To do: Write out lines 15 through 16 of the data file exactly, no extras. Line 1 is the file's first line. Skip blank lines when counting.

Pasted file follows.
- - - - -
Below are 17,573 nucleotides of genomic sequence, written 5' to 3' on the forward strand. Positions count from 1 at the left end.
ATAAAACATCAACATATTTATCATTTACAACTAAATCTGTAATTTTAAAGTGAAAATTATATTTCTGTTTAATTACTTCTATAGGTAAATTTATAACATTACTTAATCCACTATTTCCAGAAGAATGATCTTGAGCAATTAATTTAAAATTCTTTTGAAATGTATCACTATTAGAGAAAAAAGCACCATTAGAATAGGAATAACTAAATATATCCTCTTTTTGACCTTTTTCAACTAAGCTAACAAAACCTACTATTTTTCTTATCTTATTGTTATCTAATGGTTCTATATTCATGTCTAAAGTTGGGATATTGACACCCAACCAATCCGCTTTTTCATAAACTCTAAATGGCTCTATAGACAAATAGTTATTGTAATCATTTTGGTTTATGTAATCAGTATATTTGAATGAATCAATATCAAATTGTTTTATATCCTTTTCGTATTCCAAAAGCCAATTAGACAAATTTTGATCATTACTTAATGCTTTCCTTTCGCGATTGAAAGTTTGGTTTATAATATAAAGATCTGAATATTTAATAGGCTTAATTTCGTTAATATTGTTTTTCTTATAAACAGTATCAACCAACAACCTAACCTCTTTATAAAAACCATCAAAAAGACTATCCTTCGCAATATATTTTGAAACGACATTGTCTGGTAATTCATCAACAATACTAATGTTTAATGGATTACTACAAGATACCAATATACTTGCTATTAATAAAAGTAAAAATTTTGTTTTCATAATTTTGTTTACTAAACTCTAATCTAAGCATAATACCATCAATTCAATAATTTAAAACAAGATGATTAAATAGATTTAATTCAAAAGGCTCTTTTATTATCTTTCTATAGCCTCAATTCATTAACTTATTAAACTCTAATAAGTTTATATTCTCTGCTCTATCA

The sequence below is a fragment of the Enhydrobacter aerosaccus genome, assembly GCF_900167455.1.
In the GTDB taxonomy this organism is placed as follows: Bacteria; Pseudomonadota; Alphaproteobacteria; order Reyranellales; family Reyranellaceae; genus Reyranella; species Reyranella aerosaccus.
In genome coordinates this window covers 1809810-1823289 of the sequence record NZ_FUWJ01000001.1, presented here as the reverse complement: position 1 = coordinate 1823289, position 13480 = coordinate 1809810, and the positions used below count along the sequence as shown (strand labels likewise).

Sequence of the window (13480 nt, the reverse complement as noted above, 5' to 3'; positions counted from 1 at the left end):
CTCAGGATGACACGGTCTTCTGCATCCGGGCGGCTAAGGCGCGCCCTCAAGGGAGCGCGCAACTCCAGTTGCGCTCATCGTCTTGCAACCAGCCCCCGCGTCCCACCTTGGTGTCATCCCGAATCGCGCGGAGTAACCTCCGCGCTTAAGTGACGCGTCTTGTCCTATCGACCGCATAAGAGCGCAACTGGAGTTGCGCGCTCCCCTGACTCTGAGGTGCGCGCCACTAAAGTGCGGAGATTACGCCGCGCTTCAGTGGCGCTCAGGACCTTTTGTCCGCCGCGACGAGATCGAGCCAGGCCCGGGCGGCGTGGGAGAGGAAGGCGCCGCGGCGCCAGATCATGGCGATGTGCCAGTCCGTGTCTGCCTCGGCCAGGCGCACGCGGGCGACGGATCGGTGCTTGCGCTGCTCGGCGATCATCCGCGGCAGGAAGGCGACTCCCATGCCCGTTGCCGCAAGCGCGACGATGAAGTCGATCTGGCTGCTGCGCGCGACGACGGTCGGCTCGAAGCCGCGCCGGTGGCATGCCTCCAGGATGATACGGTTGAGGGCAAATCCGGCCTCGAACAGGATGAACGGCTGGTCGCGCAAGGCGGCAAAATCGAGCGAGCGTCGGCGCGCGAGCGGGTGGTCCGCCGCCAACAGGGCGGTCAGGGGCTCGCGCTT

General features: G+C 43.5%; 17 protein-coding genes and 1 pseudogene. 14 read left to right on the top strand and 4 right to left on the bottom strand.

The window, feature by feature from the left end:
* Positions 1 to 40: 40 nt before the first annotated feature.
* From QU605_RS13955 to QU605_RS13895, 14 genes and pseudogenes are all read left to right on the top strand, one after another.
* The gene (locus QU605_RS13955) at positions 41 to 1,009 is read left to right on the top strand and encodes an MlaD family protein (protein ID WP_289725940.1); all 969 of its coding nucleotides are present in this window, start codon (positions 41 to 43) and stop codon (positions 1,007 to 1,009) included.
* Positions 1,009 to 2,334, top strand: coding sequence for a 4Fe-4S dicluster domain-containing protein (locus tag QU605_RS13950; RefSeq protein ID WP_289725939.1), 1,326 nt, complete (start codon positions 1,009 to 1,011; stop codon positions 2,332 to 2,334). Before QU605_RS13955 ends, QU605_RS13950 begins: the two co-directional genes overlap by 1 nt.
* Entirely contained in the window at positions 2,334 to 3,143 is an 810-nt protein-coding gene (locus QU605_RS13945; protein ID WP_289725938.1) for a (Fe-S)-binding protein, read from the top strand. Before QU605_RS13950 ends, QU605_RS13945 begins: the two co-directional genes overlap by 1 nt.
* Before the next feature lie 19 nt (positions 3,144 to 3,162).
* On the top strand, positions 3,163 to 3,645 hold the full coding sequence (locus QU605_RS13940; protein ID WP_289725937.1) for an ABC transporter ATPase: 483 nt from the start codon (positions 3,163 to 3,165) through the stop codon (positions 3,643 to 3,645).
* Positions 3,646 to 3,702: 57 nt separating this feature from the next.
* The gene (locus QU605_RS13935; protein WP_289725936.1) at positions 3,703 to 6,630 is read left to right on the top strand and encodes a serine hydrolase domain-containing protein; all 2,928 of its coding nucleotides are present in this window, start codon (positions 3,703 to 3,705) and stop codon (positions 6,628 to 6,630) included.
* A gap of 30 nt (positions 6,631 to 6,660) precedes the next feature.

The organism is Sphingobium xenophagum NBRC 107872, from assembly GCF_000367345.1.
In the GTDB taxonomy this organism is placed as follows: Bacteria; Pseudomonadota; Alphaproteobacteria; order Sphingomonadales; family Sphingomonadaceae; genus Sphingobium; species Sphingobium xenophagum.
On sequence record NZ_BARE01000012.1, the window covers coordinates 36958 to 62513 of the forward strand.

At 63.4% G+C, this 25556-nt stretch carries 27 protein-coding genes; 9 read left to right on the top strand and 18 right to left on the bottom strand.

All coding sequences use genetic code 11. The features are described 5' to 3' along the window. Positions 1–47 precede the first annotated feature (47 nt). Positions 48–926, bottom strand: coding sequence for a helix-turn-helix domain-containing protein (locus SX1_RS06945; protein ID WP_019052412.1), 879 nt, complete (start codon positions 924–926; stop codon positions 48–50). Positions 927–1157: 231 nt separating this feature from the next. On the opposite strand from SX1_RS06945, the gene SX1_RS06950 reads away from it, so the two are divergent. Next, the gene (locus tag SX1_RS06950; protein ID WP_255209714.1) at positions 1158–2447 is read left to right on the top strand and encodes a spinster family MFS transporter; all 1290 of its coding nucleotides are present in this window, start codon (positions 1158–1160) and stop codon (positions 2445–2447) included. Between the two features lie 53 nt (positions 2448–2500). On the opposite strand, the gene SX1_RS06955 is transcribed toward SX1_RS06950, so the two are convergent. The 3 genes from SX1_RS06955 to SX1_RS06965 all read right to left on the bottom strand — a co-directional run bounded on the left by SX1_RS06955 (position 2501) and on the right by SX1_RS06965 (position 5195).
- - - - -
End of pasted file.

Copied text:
* Before the next feature lie 19 nt (positions 3,144 to 3,162).
* On the top strand, positions 3,163 to 3,645 hold the full coding sequence (locus QU605_RS13940; protein ID WP_289725937.1) for an ABC transporter ATPase: 483 nt from the start codon (positions 3,163 to 3,165) through the stop codon (positions 3,643 to 3,645).